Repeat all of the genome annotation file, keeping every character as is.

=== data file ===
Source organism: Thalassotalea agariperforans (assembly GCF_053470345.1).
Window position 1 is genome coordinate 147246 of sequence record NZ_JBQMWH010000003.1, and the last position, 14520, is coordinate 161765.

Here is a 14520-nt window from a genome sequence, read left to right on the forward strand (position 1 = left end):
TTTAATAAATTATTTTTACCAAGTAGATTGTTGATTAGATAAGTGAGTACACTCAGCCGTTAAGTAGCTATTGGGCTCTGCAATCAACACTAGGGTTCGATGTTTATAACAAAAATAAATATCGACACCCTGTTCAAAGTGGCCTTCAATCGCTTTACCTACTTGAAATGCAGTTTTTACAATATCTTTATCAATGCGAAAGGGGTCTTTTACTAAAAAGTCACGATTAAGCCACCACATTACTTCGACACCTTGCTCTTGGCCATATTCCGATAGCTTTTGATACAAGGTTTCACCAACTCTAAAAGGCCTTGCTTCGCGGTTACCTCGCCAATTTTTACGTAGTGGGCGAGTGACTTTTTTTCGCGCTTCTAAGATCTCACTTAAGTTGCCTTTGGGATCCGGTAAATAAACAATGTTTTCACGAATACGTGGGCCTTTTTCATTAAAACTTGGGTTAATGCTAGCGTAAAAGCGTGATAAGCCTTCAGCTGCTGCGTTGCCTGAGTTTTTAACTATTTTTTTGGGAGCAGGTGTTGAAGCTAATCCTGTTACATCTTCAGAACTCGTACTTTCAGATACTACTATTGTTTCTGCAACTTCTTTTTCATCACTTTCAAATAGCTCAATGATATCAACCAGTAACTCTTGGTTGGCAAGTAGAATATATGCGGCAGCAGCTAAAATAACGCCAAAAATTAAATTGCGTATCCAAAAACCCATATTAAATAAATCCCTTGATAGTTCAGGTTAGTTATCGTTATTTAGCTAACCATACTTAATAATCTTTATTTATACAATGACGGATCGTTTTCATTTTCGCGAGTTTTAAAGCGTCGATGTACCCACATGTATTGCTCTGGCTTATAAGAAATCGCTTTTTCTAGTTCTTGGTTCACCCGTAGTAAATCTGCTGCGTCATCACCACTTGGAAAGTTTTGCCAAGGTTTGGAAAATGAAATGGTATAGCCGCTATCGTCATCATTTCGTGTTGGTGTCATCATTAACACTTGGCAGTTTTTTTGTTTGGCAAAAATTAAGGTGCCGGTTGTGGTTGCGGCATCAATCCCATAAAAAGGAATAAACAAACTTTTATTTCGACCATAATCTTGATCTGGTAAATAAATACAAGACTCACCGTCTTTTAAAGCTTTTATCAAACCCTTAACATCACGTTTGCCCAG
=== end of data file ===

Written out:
Source organism: Thalassotalea agariperforans (assembly GCF_053470345.1).
Window position 1 is genome coordinate 147246 of sequence record NZ_JBQMWH010000003.1, and the last position, 14520, is coordinate 161765.

Here is a 14520-nt window from a genome sequence, read left to right on the forward strand (position 1 = left end):
TTTAATAAATTATTTTTACCAAGTAGATTGTTGATTAGATAAGTGAGTACACTCAGCCGTTAAGTAGCTATTGGGCTCTGCAATCAACACTAGGGTTCGATGTTTATAACAAAAATAAATATCGACACCCTGTTCAAAGTGGCCTTCAATCGCTTTACCTACTTGAAATGCAGTTTTTACAATATCTTTATCAATGCGAAAGGGGTCTTTTACTAAAAAGTCACGATTAAGCCACCACATTACTTCGACACCTTGCTCTTGGCCATATTCCGATAGCTTTTGATACAAGGTTTCACCAACTCTAAAAGGCCTTGCTTCGCGGTTACCTCGCCAATTTTTACGTAGTGGGCGAGTGACTTTTTTTCGCGCTTCTAAGATCTCACTTAAGTTGCCTTTGGGATCCGGTAAATAAACAATGTTTTCACGAATACGTGGGCCTTTTTCATTAAAACTTGGGTTAATGCTAGCGTAAAAGCGTGATAAGCCTTCAGCTGCTGCGTTGCCTGAGTTTTTAACTATTTTTTTGGGAGCAGGTGTTGAAGCTAATCCTGTTACATCTTCAGAACTCGTACTTTCAGATACTACTATTGTTTCTGCAACTTCTTTTTCATCACTTTCAAATAGCTCAATGATATCAACCAGTAACTCTTGGTTGGCAAGTAGAATATATGCGGCAGCAGCTAAAATAACGCCAAAAATTAAATTGCGTATCCAAAAACCCATATTAAATAAATCCCTTGATAGTTCAGGTTAGTTATCGTTATTTAGCTAACCATACTTAATAATCTTTATTTATACAATGACGGATCGTTTTCATTTTCGCGAGTTTTAAAGCGTCGATGTACCCACATGTATTGCTCTGGCTTATAAGAAATCGCTTTTTCTAGTTCTTGGTTCACCCGTAGTAAATCTGCTGCGTCATCACCACTTGGAAAGTTTTGCCAAGGTTTGGAAAATGAAATGGTATAGCCGCTATCGTCATCATTTCGTGTTGGTGTCATCATTAACACTTGGCAGTTTTTTTGTTTGGCAAAAATTAAGGTGCCGGTTGTGGTTGCGGCATCAATCCCATAAAAAGGAATAAACAAACTTTTATTTCGACCATAATCTTGATCTGGTAAATAAATACAAGACTCACCGTCTTTTAAAGCTTTTATCAAACCCTTAACATCACGTTTGCCCAG